Just like the election candidate or the sports coach, SQL Server tries to use statistics to “react intelligently” in its query optimization. Knowing number of records, density of pages, histogram, or available indexes help the SQL Server optimizer “guess” more accurately how it can best retrieve data. A common misnomer is that if you have indexes, SQL Server will use those indexes to retrieve records in your query. Not necessarily. If you create, let’s say, an index to a column City and <90% of the values are ‘Vancouver’, SQL Server will most likely opt for a table scan instead of using the index if it knows these stats.

For the most part, there *may* be minimal we need to do to keep our statistics up-to-date (depending on your configurations), but understanding statistics a little bit better is in order to help us understand SQL Server optimization a little bit more.

How are statistics created?

Statistics can be created different ways
- Statistics are automatically created for each index key you create.

- If the database setting autocreate stats is on, then SQL Server will automatically create statistics for non-indexed columns that are used in queries.


What do statistics look like?

If you’re curious, there’s a couple ways you can peek at what statistics look like.

Option 1 – you can go to your Statistics node in your SSMS, right click > Properties, then go to Details. Below is a sample of the stats and histogram that’s collected for one of the tables in my database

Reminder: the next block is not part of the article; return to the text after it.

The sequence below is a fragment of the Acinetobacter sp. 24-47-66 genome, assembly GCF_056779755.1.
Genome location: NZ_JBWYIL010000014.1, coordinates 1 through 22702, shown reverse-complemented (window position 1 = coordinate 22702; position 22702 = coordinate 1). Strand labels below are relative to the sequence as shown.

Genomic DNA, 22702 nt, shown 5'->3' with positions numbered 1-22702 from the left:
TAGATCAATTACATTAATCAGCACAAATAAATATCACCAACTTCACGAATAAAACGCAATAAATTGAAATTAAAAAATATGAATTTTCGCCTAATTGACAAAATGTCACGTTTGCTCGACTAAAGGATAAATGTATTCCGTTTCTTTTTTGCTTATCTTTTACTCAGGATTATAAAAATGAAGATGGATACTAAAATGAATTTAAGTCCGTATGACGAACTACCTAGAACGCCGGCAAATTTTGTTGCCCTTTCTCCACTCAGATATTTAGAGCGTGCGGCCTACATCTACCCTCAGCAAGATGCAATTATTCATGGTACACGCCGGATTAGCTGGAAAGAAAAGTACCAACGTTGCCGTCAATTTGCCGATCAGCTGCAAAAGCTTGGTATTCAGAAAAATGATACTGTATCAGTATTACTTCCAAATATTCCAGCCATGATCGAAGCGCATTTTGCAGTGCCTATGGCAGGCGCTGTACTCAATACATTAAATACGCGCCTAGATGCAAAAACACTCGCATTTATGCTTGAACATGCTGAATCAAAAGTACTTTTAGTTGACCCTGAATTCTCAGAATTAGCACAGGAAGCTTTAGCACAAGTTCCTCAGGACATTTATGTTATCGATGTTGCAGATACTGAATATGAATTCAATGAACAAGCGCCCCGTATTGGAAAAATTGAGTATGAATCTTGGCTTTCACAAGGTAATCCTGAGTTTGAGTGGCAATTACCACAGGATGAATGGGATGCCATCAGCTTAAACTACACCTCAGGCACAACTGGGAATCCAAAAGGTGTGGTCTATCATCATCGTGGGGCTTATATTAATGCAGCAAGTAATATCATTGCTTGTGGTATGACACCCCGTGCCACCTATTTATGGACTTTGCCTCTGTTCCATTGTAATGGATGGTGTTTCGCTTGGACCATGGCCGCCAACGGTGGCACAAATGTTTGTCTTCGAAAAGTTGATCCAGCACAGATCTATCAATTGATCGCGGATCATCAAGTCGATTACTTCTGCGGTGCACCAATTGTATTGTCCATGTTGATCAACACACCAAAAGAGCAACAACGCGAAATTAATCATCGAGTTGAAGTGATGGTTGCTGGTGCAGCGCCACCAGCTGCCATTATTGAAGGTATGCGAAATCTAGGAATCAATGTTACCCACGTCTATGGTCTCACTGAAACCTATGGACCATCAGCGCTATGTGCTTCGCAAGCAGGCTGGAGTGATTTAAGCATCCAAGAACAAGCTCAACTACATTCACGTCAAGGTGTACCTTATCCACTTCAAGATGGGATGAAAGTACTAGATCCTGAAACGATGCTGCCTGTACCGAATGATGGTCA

The histograms are a great way to visualize the data distribution in your table.

How are statistics updated?

The default settings in SQL Server are to autocreate and autoupdate statistics.

Notice that there are two (2) options with the Auto Update statistics.
- Auto Update Statistics basically means, if there is an incoming query but statistics are stale, SQL Server will update statistics first before it generates an execution plan.
- Auto Update Statistics Asynchronously on the other hand means, if there is an incoming query but statistics are stale, SQL Server uses the stale statistics to generate the execution plan, then updates the statistics afterwards.

However, if you want to manually update statistics, you can use either sp_updatestats or UPDATE STATISTICS <statistics name>

How do we know statistics are being used?

One good check you can do is when you generate execution plans for your queries:

check out your “Actual Number of Rows” and “Estimated Number of Rows”.

If these numbers are (consistently) fairly close, then most likely your statistics are up-to-date and used by the optimizer for the query. If not, time for you to re-check your statistics create/update frequency.

What configuration settings should we set?

There may be cases when you may want to disable statistics update temporarily while you’re doing massive updates on a table, and you don’t want it to be slowed down by the autoupdate.

However, for the most part, you will want to keep the SQL Server settings:
- auto create statistics
- auto update statistics


Rob Carrol.

Elisabeth Redei has an excellent 3-part series on SQL Server Statistics:

Excellent Books that touch on statistics
- Apress. Grant Fritchey & Sajal Dam. SQL Server 2008 Query Performance Tuning Distilled.
- RedGate. Holger Schmeling. SQL Server Statistics.